“Sometimes people say things to get attention so they can sell their documentary..... Obviously, that was a poor choice of words and very insulting to everyone here at Duke, but especially, not just our African-American players but any African-American students.
“When you judge within a race, you start judging, like you put categories as to who you are. I think that’s just the wrong thing to do.”
Rose made headlines in Detroit himself when a tipster called a local broadcasting station to reveal he was arrested for driving under the influence on an icy road. This on March 11 after he crashed his car. Rose was in his hometown to open the Jalen Rose Leadership Academy, a charter school for underprivileged kids. OK FC will put in the comment you expect: now you know why he wasn't recruited at Duke.
Just like the arrest was news to you in April, ESPN, which employs Rose as a face, suspended him until it investigates why he never told the network about his arrest.
As for the future of Duke's men's basketball, there was a preview in Chicago at the MCDonald's All-American game. Austin Rivers, Quinn Cook, Marshall Plumlee. You'll be reading more about them!
RESEARCH - from Duke press release – New genomic analyses suggest that the most common genetic variants in the human genome aren't the ones most likely causing disease.
Rare genetic variants, the type found most often in functional areas of human DNA, are more often linked to disease, genetic experts at Duke University Medical Center report.
"The more common a variant is, the less likely it is to be found in a functional region of the genome," said senior author David Goldstein, Ph.D., director of the Duke Center for Human Genome Variation. Fascinating!
RESEARCH - In an essay on the King James Bible, professor emeritus David Steinmetz has many illuminating observations. But we focus on the wildest.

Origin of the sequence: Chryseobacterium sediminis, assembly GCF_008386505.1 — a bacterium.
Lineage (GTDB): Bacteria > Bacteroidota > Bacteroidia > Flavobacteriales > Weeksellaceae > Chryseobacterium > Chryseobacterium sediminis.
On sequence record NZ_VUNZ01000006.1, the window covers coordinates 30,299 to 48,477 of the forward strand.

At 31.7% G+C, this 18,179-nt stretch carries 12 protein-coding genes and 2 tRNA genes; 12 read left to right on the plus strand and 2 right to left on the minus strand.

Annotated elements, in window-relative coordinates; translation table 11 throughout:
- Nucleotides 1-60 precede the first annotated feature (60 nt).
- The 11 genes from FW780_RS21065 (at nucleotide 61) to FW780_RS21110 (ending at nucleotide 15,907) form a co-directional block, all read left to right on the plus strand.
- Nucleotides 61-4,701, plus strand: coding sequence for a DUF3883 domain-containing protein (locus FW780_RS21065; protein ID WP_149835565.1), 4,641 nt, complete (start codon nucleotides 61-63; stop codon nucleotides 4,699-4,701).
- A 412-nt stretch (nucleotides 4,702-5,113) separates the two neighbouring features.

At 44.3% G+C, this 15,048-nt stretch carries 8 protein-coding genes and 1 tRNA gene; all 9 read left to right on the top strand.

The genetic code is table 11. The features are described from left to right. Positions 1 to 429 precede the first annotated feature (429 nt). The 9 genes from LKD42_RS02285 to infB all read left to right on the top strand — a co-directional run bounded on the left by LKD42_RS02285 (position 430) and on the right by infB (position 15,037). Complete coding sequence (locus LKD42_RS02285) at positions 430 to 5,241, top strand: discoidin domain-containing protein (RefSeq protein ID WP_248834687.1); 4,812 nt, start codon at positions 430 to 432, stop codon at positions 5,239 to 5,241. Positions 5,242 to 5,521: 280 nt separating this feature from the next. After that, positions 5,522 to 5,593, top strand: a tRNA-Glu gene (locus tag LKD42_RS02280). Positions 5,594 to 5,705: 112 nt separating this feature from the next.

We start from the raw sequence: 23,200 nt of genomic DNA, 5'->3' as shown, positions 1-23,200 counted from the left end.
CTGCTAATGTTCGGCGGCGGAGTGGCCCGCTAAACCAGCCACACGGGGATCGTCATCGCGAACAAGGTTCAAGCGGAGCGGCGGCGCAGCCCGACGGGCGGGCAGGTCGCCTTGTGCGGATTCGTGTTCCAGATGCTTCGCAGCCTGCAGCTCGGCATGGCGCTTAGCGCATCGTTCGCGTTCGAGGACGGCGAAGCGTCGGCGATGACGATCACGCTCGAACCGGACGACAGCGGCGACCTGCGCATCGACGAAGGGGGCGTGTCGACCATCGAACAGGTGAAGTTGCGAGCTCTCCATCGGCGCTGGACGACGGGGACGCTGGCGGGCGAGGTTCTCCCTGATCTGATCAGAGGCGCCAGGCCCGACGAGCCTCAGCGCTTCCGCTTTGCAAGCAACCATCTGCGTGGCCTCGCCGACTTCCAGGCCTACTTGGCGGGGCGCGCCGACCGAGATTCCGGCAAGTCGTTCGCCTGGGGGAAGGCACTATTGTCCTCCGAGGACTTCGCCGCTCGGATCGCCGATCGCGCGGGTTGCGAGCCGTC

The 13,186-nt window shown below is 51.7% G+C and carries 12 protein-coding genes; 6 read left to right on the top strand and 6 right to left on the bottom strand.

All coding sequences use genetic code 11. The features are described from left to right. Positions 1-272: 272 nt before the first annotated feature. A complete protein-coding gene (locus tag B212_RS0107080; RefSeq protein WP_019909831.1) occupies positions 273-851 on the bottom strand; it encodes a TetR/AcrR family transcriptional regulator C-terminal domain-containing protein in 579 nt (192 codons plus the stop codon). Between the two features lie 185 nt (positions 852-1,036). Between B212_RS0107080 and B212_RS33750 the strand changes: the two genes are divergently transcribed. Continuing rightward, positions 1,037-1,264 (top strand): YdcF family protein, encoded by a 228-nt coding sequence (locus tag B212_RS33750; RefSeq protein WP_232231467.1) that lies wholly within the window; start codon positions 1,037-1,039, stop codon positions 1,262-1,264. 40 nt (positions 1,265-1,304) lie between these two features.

"All the translators chosen were members of the Church of England (all but one ordained). They were robustly Protestant in their convictions. Generally speaking, they differed more sharply in their practices than in their theology. Lancelot Andrewes loved beauty, ceremony and incense, while Lawrence Chadderton presided at communion in a chapel as stripped down and bare as an empty warehouse."
More rankings from US News and World Report. Duke Hospital is 10th in the nation, scoring particularly high in these specialties: cancer, heart/heart surgery, orthopedics and neurology and neurosurgery.
Duke Medicine -- our crown jewel.
US News and World Report -- issuing too many rankings to have done a good job compiling them all.
Following word for word, ripped off from the New York Times March 29 2011
There’s an old joke that Harvard’s definition of diversity is having a rich kid from New York room with a rich kid from California. No doubt the joke has also been told about Yale or Duke and about kids from places other than New York and California.
I thought of the joke while looking through the Chronicle of Higher Education’s fascinating interactive graphic on the percentage of students at various elite colleges who are Pell Grant recipients. Pell Grants are easily the country’s largest financial-aid program and, as a rule of thumb, they tend to go to students who come from the bottom half of nation’s income distribution.
In 2008, the most recent year in the Chronicle’s data, a mere 6.5 percent of Harvard students received Pell Grants. And Harvard wasn’t all that unusual among elite colleges. At Washington University in St. Louis, only 5.7 percent of students received Pell Grants. At the University of Pennsylvania, the share was 8.2 percent. At Duke and Northwestern, it was 8.3 percent. At Notre Dame, it was 8.4 percent. The numbers at Yale (8.9 percent), and Princeton (9.9 percent) were also fairly low. The share at Stanford was 12 percent.